First of all I cover the whole body. I mix and create hybrids. Noel Carroll talks about this category jamming, when people get this feeling that it doesn’t fit. I think that’s a huge part of making this body something else. Maybe you see the hands through the costume, or maybe there’s a physique. I think the best work in terms of the grotesque body is the structure realist one. It’s this white pointy creature that is based on crystals and sea creatures, this rhythm in nature that you find, like Fibonacci. I find it interesting to find these patterns in nature. We know there are certain ground rules to our natural laws, like gravity, light, but also these rhythms. So I also take these patterns from nature and apply them to the human body. In terms of the restrictiveness of the costumes, you can’t just walk normally, it’s really heavy sometimes. This is also questioning what it is to be human by living a new physique. The performer has to surrender to the costume. In the structure realist costume you really can’t define where the head is or where the legs are. Once during a performance there were two old ladies who were arguing “There’s a robot inside. It moves to the music and there’s a machine in it.” They were just standing there completely fascinated by it even though there were a lot of other things they wanted to see. I think that was the most successful work in terms of this artifice. Then I think another important point is humour. So the characters can be funny and they can mimic things that we know, connecting to archetypical things that we know. The work that everybody appreciates is the rubber band man. They all understand that there are rubber bands but when you see it on the picture it looks like wool. You see it as human, but it’s not human. I think this connects to ancient practices where we use everyday materials and anthropomorphise them into something else, like into a creature. Africa has the biggest tradition in this, but also in Europe and especially Eastern Europe these costume traditions still exist to chase away the evil spirits. It’s shamanism. I think this practice is also related to the grotesque.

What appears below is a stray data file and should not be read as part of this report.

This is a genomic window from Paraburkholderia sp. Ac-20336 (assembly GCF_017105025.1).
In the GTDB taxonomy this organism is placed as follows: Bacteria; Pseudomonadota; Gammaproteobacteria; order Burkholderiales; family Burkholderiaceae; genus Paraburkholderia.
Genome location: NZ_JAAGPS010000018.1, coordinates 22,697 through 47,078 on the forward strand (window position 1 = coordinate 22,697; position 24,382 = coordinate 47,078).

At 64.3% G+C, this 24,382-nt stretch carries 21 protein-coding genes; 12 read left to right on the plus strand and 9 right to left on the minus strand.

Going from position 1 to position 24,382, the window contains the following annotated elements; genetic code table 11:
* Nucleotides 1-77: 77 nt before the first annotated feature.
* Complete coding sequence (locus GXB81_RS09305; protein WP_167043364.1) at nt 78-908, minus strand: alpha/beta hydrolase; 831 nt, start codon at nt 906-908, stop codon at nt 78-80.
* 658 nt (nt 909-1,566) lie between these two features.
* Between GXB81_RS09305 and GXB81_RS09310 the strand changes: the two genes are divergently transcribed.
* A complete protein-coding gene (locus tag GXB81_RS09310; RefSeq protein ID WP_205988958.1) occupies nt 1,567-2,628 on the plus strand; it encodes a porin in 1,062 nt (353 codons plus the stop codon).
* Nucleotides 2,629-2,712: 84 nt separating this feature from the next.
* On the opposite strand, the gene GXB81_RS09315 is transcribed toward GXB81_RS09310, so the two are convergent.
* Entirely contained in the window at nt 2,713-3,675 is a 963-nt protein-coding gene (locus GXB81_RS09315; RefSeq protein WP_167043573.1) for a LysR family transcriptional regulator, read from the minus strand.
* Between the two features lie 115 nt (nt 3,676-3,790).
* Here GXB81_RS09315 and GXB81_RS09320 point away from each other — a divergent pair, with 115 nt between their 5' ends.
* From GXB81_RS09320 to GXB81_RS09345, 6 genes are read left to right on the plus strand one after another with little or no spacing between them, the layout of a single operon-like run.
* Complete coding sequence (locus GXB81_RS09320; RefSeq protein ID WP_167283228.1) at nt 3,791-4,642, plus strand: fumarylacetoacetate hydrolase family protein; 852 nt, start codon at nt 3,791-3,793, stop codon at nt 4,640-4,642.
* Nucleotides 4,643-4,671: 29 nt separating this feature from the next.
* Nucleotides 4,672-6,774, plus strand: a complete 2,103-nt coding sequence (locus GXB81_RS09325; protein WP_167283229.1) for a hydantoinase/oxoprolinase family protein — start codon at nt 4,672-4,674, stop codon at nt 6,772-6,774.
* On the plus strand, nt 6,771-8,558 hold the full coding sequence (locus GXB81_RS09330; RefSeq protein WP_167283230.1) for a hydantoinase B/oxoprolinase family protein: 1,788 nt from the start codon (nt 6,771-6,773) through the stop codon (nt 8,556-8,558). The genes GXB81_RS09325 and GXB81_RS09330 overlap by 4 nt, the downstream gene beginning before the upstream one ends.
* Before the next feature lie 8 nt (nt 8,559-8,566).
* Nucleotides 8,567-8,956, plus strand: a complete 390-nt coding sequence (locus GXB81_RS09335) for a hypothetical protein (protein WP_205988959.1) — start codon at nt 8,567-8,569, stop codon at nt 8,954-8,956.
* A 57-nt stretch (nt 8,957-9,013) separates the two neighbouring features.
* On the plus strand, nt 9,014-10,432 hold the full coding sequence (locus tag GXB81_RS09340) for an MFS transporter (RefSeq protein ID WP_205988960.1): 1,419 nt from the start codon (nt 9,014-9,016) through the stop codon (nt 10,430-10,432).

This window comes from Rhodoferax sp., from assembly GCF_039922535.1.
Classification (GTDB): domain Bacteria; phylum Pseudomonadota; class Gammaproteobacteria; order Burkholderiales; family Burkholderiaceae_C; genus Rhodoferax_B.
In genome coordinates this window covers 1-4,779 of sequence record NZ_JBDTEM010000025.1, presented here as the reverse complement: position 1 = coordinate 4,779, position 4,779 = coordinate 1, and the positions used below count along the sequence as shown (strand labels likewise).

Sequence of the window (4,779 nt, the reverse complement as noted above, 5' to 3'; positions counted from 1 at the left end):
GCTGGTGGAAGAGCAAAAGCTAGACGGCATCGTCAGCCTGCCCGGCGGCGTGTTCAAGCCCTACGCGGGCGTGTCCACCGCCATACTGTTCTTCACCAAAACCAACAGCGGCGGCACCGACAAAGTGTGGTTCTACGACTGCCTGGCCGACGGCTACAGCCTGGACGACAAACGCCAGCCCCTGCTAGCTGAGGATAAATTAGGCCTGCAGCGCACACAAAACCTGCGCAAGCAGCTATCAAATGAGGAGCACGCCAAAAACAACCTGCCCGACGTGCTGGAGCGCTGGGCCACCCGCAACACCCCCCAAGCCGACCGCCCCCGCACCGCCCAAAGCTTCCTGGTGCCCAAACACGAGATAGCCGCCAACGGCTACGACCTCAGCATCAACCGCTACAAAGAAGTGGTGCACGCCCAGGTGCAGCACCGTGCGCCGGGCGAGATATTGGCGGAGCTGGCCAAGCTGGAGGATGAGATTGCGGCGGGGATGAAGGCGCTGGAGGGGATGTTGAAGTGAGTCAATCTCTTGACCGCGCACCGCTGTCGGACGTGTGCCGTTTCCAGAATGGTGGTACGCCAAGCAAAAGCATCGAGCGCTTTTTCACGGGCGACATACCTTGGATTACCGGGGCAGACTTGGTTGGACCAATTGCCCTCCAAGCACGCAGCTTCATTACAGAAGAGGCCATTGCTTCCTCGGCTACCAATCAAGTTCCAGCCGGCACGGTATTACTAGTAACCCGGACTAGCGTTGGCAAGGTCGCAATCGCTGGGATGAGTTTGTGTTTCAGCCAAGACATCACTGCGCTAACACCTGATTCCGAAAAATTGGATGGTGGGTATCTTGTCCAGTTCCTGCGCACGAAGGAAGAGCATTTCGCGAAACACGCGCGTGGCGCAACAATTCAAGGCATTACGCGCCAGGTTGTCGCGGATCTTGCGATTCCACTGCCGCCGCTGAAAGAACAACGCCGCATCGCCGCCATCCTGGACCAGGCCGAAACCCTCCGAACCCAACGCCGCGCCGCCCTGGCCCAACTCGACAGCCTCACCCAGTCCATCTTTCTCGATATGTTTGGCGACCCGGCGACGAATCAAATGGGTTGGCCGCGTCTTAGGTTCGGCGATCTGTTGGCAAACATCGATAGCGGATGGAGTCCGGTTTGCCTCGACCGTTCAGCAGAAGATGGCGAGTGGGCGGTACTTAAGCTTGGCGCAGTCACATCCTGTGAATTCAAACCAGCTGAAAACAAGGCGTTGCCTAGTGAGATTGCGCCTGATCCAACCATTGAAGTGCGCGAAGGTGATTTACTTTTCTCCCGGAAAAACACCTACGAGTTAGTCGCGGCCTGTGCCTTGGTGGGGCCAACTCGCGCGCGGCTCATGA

How does the grotesque influence the construction of femininity in your work?